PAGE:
Battery jars are made of hard rubber, and are easily broken. They are not acted upon by the electrolyte, or any of the impurities which may be found in the jar. Their troubles are all mechanical, and consist of being cracked, or having small holes through the walls. Jars are softened by high temperatures, but this does no particular harm unless they are actually burned by an open flame or red hot metal. The causes of jar troubles are as follows:
1. Rough Handling. By far the most common cause of jar breakage is rough handling by careless or inexperienced persons. If one end of a battery rests on the floor, and the other is allowed to drop several inches, broken jars will probably result from the severe impact of the heavy lead plates. Storage batteries should be handled as if made of glass. When installed on a car, the springs protect the battery from shock to a considerable extent, but rough roads or exceptionally severe jolts may break jars.
3. Any Weight Placed on Top of the Battery is transmitted from the links to the plates, and by them to the bottom of the jars. Batteries should always be stored in racks, and not one on top of another. The practice of putting any weight whatever on top of a battery should be promptly discouraged.
5. Groups Not Properly Trimmed. The outside negative plates in a cell come just inside the jar, and the strap ends must be carefully trimmed off flush with the plates, to prevent them from breaking the top of the jars. Jars have slightly rounded corners, and are somewhat narrower at the extreme ends than nearer the center. A group may therefore go into a jar quite readily when moved toward the other end of the jar to that into which the post strap must go when in proper position for the cover. When the group is forced back into its proper position the strap may break the jar. It is a good plan not only to trim the ends of the negative straps perfectly flush, but to round the strap corners where they go into the jar corners.
6. Defective Jars. (a) A jar not properly vulcanized may come apart at the scam. (b) A small impurity in the rubber may dissolve in the acid and leave a minute pinhole. All jars are carefully tested at the factory and the likelihood of trouble from defective jars is extremely small.
7. Explosion in Cell. (a) Hydrogen and oxygen gases evolved during charging make a very explosive mixture. An open flame brought near a battery on charge or freshly charged, will probably produce an explosion resulting in broken jars and jar covers. (b) An open circuit produced inside a cell on charge in the manner described on page 86 under the heading "Open Circuits," will cause a spark at the instant the circuit is broken, with the same result as bringing a flame near the battery. (c) The small holes in the vents must be kept free for the escape of the gases. These holes are usually sealed in batteries shipped with moistened plates and separators, to keep air out of the cells. The seals must be removed when the battery is prepared for service. If the vents remain plugged, the pressure of the gases formed during charge will finally burst the covers of jars.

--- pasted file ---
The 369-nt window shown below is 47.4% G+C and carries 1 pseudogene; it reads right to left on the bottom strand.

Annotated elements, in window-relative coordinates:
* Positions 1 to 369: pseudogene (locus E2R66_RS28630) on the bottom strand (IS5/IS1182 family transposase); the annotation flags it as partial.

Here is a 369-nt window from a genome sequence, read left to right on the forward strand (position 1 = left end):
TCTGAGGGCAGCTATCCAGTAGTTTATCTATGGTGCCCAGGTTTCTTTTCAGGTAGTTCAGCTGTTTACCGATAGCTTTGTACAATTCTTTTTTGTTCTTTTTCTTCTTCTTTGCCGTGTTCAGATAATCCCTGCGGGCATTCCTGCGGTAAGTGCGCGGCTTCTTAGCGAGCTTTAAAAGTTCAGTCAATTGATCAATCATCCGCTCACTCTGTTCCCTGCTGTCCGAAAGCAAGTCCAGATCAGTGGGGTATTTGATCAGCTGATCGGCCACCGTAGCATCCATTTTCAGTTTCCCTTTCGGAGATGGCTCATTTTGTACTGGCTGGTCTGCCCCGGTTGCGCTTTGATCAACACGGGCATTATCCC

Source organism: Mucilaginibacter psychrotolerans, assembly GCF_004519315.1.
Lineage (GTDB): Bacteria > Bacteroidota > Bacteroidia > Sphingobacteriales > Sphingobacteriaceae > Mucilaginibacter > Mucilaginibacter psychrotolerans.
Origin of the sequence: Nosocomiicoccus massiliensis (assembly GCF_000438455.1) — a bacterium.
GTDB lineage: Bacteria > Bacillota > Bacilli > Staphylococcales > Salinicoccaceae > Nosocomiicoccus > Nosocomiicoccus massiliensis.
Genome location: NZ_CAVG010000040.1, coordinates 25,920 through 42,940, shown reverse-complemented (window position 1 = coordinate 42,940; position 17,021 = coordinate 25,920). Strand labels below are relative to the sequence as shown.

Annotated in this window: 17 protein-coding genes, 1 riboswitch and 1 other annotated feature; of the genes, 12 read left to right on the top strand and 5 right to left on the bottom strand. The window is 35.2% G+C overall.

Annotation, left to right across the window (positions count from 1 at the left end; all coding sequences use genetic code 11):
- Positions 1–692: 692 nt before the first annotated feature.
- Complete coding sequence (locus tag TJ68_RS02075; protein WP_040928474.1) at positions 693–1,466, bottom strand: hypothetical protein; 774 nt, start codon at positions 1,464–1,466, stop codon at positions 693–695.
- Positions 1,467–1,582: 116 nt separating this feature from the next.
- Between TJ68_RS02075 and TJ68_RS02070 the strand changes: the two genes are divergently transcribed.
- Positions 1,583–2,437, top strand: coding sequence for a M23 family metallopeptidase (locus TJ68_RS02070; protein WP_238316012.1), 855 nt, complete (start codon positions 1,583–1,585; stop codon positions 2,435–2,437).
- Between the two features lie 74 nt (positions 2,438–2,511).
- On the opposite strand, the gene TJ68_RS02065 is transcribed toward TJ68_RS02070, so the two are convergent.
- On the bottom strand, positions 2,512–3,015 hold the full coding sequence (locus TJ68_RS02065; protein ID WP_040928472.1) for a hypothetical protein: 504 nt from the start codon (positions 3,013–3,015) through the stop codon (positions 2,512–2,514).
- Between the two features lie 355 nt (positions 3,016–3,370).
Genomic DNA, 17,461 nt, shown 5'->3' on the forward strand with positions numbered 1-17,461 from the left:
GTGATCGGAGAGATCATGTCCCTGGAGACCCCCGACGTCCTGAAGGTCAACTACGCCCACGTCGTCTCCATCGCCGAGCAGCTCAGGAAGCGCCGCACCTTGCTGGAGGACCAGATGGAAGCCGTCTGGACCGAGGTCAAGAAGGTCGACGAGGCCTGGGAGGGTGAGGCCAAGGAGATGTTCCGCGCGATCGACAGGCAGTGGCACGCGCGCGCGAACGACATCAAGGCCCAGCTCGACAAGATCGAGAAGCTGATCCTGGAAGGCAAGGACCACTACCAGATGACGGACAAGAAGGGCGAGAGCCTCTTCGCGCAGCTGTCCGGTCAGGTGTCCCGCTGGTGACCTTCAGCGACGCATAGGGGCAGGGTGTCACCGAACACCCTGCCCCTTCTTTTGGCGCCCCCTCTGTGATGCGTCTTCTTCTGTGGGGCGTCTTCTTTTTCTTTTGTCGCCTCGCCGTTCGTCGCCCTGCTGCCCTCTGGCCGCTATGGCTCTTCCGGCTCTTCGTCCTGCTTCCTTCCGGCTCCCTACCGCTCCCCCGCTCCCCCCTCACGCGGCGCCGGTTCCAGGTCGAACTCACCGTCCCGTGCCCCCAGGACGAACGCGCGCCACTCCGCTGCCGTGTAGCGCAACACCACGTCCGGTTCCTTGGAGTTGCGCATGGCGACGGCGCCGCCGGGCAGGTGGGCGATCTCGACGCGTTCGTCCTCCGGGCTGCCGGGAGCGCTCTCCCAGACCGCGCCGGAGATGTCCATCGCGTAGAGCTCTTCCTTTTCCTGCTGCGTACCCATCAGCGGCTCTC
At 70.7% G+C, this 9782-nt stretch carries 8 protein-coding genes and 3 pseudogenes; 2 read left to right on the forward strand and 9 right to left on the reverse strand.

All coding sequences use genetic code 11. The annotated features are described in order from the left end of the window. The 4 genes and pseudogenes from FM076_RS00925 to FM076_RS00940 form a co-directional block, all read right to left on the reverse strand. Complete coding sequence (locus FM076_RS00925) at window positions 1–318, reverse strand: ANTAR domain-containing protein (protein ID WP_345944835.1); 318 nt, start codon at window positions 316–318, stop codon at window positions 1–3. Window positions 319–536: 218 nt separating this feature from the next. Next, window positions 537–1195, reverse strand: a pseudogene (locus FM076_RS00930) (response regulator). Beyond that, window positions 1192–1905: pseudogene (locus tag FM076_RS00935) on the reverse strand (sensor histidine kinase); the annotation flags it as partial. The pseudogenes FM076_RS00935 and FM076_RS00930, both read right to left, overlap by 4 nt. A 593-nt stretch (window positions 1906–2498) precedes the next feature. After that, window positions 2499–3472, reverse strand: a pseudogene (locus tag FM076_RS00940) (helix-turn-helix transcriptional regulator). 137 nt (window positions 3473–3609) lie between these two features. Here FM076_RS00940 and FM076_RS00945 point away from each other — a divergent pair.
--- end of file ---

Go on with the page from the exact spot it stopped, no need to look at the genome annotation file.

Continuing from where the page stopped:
1. Ends Bulged Out. This may be due to a battery having been frozen or to hold-downs being screwed down too tight, or some similar cause. Whether the case can be repaired depends on the extent of the bulging. This can best be determined by the repairman.
2. Rotted. If the case is rotted around the top, it is evidence that: (a) Too much water was added, with subsequent overflowing when electrolyte warmed up during charge. (b) The tops were poorly sealed, resulting in leaks between the covers and the, jars. (c) Battery has not been fastened down properly, and acid has been thrown out of the jars by the jolting of the car on the road. (d) The vent plugs have not been turned down tightly. (e) Electrolyte has been spilled in measuring specific gravity.
If the case is rotted around the lower part it indicates that the jars are cracked or contain holes. Instructions for making repairs on battery cases are given on page 360.
1. Corroded. This is a very common trouble, and one which should be guarded against very carefully. Corrosion is indicated by the presence of a grayish or greenish substance on the battery terminals, especially the positive. It is due to several causes:
(a) Too much water added to cells. The electrolyte expands on charge and flows out on the top of the battery.
(b) Battery not fastened firmly. The jolting caused by the motion of the car on the road will cause electrolyte to be thrown out of the vent caps.
(c) Battery poorly sealed. The electrolyte will be thrown out on the cover by the motion of the car through the leaks which result from poor sealing.
(d) Vent caps loose. This also allows electrolyte to be thrown out on the battery top.
(e) Electrolyte spilled on top of battery in measuring specific gravity.